Freeman's Mill

Also Known as Swann's Mill or Alcovy River Gristmill

This mill is located on Alcovy Rd. in Lawrenceville, GA. This structure is a superb example of a typical rural gristmill found along rivers throughout Georgia in the mid 19th century. Gwinnett is preserving this property with the help of the Georgia Greenspace Program. The Alcovy River Gristmill, also known to long-time residents as Swann's or Freeman's Mill, was placed on the National Register of Historic Places in 1996 for its significance in architecture, engineering, industry and social history. The mill was originally constructed between 1868 and 1879. The site is currently being master planned, with future opportunities for historic educational programming on the drawing board.

It was built by the Loveless brothers, then owned by the Freeman family, by Newt Pharr & son in 1915, then purchased by Lewis Swann in 1946.

The 1880 manufactoring census found that the Alcovy Road Mill, running 10 hrs/day/year produced 40 barrel of wheat flour, 14.5 thousand pounds of corn meal and flour, and 54,000 pounds of animal feed annually.

The mill was powered by a large overshot wheel that was changed to a breast or pitchback wheel sometime prior to 1986, when the mill closed.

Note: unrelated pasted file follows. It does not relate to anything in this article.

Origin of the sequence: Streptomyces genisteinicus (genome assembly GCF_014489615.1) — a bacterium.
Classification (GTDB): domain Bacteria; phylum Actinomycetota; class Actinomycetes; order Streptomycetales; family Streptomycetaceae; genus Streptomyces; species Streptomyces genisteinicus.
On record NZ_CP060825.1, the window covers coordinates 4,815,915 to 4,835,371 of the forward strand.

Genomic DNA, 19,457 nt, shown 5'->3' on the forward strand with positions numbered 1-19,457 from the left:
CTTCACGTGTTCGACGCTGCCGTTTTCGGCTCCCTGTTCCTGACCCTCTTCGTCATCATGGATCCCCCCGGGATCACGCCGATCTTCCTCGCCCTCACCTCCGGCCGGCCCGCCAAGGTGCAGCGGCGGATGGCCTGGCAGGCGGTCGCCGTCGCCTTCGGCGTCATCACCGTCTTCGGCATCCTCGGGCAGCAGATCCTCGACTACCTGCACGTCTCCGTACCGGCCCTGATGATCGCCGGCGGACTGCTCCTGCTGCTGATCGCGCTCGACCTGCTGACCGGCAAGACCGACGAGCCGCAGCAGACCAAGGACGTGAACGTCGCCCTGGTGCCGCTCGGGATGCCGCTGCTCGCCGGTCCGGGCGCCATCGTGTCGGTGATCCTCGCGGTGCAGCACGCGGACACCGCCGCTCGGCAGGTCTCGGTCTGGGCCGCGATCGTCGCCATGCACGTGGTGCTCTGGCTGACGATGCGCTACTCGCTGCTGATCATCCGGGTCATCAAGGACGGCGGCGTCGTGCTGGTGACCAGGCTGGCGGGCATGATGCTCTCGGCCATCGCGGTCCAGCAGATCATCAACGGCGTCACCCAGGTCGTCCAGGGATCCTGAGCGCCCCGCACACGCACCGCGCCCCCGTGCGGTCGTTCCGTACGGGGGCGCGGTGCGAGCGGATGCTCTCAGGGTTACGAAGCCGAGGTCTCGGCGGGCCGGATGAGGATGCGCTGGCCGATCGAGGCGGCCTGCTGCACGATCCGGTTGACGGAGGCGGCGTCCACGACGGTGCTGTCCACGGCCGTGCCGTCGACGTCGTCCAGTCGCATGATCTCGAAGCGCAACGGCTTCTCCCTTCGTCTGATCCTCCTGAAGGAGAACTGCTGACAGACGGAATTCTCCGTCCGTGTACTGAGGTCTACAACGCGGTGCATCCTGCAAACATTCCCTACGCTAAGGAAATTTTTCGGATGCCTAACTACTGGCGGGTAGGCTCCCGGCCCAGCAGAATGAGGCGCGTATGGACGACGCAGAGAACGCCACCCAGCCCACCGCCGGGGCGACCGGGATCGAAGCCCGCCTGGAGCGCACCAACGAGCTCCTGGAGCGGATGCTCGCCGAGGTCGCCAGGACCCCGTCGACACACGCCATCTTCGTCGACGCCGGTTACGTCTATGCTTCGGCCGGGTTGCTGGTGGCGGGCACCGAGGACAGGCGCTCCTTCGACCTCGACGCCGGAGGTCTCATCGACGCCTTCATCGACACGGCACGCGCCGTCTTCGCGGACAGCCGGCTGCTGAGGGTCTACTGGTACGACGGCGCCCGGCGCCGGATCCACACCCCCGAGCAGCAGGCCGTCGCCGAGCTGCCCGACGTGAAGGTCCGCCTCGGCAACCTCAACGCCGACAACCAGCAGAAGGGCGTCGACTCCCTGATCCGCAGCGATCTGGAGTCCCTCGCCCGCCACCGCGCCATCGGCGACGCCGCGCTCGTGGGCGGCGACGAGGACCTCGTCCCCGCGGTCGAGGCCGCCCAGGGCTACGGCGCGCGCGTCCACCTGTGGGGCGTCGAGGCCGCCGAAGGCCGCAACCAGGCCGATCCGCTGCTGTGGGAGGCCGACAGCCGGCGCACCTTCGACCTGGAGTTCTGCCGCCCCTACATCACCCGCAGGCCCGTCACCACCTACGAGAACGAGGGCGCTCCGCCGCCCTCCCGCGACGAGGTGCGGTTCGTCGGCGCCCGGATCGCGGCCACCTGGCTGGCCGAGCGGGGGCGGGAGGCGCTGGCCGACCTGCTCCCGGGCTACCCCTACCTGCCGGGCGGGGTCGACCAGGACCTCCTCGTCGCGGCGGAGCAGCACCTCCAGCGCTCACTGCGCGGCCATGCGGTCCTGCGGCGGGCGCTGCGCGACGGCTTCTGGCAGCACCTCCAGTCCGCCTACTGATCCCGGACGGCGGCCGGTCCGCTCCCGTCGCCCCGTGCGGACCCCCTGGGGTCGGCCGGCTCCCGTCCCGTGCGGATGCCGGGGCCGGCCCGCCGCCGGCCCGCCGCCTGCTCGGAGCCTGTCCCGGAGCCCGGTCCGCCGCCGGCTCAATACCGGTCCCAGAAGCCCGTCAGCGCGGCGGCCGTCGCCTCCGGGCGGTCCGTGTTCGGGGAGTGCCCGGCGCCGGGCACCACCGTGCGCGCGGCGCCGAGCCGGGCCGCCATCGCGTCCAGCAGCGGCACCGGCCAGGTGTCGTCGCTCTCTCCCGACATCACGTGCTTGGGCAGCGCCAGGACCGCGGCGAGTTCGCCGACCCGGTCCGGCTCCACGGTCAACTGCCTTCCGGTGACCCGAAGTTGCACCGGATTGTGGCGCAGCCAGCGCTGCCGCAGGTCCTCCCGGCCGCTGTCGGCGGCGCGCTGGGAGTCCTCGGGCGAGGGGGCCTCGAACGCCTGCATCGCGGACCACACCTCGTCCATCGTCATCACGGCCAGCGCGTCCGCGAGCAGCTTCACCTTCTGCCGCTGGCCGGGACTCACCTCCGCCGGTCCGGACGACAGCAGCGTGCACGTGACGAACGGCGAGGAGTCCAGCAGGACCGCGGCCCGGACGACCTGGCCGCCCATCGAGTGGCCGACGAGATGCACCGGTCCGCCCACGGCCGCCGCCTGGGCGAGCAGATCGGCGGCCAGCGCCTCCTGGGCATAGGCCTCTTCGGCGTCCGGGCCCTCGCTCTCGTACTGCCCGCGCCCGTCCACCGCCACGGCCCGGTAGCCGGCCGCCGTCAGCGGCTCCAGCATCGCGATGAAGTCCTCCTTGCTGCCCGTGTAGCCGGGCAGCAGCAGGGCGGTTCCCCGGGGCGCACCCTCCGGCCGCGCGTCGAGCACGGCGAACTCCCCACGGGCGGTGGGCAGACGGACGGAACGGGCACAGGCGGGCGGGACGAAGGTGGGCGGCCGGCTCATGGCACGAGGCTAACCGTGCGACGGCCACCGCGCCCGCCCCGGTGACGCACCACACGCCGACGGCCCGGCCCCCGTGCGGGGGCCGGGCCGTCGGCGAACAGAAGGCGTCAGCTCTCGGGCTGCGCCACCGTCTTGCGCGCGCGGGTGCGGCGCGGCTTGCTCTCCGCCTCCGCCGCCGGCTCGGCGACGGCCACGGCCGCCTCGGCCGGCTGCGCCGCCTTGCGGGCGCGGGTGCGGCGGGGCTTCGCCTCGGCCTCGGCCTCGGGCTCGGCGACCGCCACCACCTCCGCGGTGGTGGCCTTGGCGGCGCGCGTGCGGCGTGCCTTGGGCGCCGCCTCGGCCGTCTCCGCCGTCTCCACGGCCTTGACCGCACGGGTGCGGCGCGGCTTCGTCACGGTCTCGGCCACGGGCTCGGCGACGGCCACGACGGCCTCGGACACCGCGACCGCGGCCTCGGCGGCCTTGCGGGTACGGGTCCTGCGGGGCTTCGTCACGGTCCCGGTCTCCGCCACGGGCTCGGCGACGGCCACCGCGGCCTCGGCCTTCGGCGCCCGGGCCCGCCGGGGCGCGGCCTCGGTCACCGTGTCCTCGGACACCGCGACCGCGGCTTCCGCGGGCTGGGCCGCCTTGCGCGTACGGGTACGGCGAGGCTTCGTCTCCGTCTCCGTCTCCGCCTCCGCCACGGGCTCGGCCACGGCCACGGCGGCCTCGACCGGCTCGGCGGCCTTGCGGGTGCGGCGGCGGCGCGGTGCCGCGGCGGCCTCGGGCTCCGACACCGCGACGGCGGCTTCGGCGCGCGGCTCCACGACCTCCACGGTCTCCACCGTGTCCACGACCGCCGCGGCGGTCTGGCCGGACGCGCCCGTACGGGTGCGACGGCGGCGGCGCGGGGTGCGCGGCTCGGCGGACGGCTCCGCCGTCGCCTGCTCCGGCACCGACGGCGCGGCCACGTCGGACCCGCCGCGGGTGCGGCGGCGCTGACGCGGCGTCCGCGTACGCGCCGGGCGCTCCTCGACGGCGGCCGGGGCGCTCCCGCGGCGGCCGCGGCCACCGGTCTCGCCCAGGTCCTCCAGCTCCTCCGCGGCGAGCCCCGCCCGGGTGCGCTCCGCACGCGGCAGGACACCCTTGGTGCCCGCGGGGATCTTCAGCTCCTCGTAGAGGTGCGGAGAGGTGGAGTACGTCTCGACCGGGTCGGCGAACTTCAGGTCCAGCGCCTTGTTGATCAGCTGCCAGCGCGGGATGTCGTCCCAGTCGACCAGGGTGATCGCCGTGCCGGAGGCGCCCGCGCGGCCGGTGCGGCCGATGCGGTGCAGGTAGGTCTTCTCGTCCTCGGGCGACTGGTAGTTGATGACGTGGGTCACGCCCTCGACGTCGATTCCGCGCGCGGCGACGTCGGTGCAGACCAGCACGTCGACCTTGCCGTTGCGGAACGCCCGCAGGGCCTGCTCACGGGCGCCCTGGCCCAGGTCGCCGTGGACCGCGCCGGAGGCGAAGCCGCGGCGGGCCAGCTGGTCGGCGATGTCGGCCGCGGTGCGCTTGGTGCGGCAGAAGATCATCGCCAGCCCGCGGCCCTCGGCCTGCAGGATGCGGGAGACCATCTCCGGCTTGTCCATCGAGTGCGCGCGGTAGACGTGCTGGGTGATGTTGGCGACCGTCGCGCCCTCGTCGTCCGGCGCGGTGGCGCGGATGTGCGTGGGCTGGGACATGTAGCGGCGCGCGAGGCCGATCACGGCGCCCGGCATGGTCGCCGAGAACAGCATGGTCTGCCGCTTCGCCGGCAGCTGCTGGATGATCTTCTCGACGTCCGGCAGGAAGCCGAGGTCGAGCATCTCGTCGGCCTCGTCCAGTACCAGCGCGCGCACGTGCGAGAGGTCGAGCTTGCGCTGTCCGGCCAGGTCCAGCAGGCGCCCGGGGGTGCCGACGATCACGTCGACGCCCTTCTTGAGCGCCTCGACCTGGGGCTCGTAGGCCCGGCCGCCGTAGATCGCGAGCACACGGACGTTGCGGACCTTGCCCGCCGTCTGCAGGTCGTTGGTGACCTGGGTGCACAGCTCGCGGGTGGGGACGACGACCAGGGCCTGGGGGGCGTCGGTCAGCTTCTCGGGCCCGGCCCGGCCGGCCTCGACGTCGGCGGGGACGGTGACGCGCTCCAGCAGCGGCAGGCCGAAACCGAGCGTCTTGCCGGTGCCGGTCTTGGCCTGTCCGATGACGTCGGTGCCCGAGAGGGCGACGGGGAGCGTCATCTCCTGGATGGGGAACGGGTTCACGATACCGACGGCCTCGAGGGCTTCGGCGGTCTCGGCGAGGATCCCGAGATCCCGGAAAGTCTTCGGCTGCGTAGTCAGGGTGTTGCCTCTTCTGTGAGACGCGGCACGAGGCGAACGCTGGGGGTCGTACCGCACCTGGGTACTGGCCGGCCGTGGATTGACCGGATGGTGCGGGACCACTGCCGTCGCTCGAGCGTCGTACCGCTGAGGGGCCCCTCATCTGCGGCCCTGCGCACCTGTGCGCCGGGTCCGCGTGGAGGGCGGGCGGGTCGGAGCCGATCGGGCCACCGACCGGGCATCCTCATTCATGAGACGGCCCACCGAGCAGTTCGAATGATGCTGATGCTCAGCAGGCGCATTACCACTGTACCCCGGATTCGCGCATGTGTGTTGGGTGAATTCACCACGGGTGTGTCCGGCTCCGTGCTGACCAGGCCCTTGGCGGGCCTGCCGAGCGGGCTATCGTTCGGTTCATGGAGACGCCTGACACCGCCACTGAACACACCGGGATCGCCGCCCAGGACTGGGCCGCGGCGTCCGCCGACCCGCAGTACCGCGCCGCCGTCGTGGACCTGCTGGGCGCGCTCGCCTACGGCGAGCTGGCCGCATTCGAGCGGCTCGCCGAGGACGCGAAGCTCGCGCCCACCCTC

This is a three story frame mill, the main body of which measures about 35'X 40'. Several additions, a 12-15' two-story with a 10' one-story further addition, extend on the south side of the mill.

Below is the dam. Water no longer travels to the mill through the concrete trough partly due to parts of the dam which have broken away.

In Sept. 2001, the Gwinnett County Commisioners purchased the mill and 12 adjoining acres from Dr. & Mrs. Julian Swann using $350,000 of Georgia Greenspace Program monies. Mr. Swann stated that the mill had been in and out of both sides of his families ownership since the Civil War.

Notice the work done to raise the mill. Recent 500-year floods would surely have destroyed the mill if this work had not been done in the last year. I, for one, am most pleased that this historical landmark is being preserved for future generations.

Below is a picture taken before the mill was raised five-feet higher to prevent damage from flooding.